On an entirely different — and less important — level, NCAA President Mark Emmert and the college presidents who pay him $1.6 million a year to spread their propoganda, are thugs. They believe if they use the phrase, ‘student-athletes,’ 27 times in every sentence people will believe that those who play college football and college basketball are amateurs. Which means they should have no say in the rules that govern them and they certainly shouldn’t be allowed to share in the billions that the athletes make for the schools for whom they perform.

That’s why they all became apopleptic on Tuesday when a group of Northwestern football players filed a petition with the National Labor Relations Board seeking to form a union. That’s why it took about 47 seconds for both Northwestern and the NCAA to issue breathless statements insisting that ‘student-athletes,’ couldn’t possibly be viewed as employees and thus can’t possibly be allowed to unionize.

Of course they can’t. Why? Because we say so. WE get all the money, not you. WE give coaches the right to take away a scholarship if you commit the ‘crime,’ of not being a good enough player.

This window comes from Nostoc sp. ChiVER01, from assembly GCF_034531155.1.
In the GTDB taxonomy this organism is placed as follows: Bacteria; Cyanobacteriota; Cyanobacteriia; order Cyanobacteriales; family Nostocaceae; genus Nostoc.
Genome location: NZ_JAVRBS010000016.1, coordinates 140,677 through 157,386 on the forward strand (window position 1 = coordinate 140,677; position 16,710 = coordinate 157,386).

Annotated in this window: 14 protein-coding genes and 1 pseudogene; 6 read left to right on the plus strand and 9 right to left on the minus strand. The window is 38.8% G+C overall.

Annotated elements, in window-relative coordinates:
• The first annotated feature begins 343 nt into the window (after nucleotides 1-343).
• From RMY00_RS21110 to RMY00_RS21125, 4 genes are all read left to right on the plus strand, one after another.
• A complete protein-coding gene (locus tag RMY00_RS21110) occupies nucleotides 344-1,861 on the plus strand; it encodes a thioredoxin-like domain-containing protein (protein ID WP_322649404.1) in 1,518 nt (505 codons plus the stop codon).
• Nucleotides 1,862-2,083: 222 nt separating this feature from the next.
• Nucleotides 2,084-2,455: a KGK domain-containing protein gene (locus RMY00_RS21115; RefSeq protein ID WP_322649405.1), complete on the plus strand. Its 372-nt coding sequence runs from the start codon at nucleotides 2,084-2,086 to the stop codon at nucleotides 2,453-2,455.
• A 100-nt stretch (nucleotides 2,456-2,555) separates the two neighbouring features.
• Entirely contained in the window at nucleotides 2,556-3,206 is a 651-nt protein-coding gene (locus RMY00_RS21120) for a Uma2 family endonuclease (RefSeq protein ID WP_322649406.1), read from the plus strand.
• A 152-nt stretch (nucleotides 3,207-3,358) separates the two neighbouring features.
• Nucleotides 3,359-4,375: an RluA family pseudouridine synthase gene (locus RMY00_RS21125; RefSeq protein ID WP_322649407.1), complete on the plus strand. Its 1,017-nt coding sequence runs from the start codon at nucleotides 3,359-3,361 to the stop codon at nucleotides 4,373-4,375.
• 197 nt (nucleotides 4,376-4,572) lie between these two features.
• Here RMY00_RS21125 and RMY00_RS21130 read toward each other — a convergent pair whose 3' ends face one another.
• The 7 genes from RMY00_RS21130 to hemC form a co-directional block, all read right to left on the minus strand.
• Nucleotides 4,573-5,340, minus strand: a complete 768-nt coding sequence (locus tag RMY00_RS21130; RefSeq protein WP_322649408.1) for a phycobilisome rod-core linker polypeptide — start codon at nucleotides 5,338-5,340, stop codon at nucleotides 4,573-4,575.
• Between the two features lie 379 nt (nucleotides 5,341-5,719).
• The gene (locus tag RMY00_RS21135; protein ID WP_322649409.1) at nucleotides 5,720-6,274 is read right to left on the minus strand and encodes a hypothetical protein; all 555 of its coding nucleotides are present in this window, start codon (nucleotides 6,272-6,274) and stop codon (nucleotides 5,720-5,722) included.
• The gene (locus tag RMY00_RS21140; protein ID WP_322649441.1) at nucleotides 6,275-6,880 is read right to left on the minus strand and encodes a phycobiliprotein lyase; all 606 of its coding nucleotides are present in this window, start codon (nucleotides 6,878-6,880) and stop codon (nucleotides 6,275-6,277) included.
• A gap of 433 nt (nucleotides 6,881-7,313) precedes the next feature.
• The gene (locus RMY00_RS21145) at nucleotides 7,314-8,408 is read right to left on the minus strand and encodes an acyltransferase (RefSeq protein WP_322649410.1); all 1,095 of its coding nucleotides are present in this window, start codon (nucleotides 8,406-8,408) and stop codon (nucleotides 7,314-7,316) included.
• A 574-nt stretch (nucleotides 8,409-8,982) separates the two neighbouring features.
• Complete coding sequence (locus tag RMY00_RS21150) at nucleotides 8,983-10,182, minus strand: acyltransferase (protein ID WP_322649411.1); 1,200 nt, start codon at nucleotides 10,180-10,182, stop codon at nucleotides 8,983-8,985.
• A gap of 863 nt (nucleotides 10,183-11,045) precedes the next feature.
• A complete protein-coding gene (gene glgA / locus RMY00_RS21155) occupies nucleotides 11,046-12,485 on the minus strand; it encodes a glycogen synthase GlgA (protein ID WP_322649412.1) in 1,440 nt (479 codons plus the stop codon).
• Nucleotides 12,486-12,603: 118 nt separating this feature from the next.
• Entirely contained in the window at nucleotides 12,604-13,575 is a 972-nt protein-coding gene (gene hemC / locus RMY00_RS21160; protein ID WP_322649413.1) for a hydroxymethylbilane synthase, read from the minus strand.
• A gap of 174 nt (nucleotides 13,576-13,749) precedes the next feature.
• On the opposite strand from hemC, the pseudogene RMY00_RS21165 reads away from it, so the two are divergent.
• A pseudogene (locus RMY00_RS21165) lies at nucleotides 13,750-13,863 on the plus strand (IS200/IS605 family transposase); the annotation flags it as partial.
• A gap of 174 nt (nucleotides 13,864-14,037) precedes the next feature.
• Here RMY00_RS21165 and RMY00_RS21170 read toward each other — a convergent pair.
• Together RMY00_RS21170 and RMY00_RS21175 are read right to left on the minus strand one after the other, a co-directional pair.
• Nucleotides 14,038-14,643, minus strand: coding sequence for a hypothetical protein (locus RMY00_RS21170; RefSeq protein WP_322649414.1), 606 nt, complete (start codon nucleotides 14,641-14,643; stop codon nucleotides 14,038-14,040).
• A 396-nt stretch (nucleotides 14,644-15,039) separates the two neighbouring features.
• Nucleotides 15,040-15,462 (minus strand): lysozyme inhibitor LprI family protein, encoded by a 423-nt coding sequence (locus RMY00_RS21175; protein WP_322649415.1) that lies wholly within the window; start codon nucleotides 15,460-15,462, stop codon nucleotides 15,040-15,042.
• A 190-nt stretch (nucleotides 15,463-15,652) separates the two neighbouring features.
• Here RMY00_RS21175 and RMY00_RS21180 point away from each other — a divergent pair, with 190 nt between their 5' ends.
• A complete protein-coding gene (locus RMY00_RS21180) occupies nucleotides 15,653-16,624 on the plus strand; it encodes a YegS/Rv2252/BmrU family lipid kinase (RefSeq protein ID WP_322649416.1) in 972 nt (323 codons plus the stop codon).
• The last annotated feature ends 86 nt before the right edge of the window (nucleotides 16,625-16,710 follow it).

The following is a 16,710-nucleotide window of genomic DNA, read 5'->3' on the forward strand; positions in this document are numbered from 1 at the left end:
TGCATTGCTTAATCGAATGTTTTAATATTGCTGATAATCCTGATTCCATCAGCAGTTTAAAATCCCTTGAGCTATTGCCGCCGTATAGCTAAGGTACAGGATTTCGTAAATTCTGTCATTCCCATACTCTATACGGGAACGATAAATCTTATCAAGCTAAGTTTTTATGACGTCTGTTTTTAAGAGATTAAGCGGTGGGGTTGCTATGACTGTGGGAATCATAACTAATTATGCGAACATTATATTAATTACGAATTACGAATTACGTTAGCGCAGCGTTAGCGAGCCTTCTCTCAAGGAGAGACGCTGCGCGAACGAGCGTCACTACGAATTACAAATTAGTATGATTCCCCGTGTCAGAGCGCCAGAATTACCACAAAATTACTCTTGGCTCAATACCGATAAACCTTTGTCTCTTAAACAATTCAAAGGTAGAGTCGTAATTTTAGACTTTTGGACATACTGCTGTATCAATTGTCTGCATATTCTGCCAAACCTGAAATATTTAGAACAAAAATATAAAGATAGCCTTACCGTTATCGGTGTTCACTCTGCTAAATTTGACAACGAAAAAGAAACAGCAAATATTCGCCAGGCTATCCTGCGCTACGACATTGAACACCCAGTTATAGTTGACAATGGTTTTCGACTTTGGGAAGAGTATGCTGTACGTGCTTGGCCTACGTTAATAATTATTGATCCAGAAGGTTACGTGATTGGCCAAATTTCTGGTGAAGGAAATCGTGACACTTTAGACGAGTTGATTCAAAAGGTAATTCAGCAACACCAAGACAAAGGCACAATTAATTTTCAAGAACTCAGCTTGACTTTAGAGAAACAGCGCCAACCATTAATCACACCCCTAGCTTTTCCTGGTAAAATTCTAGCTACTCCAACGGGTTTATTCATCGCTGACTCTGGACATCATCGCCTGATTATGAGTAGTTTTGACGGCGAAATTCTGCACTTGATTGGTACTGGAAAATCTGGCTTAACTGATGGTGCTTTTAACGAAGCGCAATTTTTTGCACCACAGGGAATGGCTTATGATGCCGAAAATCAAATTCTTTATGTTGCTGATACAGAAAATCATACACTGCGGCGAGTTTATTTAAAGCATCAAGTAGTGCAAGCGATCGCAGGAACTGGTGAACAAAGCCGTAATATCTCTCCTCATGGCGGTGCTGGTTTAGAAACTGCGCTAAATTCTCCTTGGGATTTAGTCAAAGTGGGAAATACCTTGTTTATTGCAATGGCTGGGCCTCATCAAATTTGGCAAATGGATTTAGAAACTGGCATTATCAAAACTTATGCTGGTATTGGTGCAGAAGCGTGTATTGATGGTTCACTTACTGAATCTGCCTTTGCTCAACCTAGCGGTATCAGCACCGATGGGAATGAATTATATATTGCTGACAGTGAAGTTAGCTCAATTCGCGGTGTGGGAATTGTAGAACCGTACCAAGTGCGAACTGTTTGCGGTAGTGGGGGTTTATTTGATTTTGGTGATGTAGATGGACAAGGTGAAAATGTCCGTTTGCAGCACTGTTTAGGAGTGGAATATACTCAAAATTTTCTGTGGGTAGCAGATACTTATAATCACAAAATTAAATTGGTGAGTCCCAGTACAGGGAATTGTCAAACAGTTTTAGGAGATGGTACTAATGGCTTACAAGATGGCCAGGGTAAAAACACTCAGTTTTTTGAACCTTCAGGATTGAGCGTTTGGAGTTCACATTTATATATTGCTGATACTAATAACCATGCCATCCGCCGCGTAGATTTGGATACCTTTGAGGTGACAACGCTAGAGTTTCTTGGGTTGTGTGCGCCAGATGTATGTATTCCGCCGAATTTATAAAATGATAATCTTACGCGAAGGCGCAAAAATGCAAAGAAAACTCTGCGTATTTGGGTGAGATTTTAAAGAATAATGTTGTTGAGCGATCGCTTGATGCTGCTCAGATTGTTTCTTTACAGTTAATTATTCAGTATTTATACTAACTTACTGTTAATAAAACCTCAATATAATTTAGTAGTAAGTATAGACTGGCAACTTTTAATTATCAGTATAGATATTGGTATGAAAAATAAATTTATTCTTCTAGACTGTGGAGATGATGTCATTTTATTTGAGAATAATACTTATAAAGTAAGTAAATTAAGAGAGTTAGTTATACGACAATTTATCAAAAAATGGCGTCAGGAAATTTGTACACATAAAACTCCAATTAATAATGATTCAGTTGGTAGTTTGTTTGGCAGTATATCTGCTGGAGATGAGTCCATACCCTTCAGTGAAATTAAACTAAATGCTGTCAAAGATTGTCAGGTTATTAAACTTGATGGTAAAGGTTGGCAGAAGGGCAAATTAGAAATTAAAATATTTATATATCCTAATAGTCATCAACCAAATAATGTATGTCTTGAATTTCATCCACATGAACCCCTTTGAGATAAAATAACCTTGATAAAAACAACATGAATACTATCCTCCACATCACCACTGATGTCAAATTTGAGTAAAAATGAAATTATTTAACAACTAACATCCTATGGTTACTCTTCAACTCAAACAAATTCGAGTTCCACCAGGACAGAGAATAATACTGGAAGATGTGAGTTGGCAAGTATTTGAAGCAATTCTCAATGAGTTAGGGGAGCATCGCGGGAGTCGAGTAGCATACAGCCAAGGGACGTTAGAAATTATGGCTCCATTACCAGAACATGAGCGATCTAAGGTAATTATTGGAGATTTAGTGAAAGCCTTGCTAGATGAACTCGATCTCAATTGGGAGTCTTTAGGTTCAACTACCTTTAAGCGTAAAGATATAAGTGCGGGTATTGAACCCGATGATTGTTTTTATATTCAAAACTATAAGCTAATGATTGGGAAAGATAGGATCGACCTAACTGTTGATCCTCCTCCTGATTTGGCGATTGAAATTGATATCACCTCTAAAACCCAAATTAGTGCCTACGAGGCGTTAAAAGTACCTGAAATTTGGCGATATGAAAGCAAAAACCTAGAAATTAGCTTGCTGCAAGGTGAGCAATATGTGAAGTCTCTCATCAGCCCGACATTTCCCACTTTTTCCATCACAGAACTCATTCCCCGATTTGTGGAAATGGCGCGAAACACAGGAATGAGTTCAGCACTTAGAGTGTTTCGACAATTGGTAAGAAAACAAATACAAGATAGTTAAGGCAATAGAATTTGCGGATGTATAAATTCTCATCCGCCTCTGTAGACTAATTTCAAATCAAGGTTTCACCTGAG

These people aren’t thugs?

Of course they are.

So is Mark Steinberg, who is Tiger Woods’ agent.

Steinberg’s MO is simple: Threaten people. Often he will do it through Glenn Greenspan, who is Woods’ public relations guy. Greenspan is constantly firing off e-mails to anyone who criticizes Woods in any way, shape or form. If he doesn’t get the response he wants — whether it be an apology or a ‘correction,’ or a backing off on whatever the issue might be, then Steinberg is apt to step in.

On this subject I speak from personal experience. Two years ago, Newsweek assigned me to write a piece on Woods. To be honest, I wasn’t that eager to do it because I didn’t feel there was anything especially new to add to the Woods conversation. Someday — maybe — he will sit down with someone and share his true feelings on life, on his father, on how he destroyed his marriage and on his golf.

Until then, there is nothing new or interesting about Woods to me unless he has a golf club in his hands. That’s always worth watching.

I accepted the Newsweek assignment because the editor assigning the piece said, “the fact that you don’t want to do this makes me more eager to have you do it.”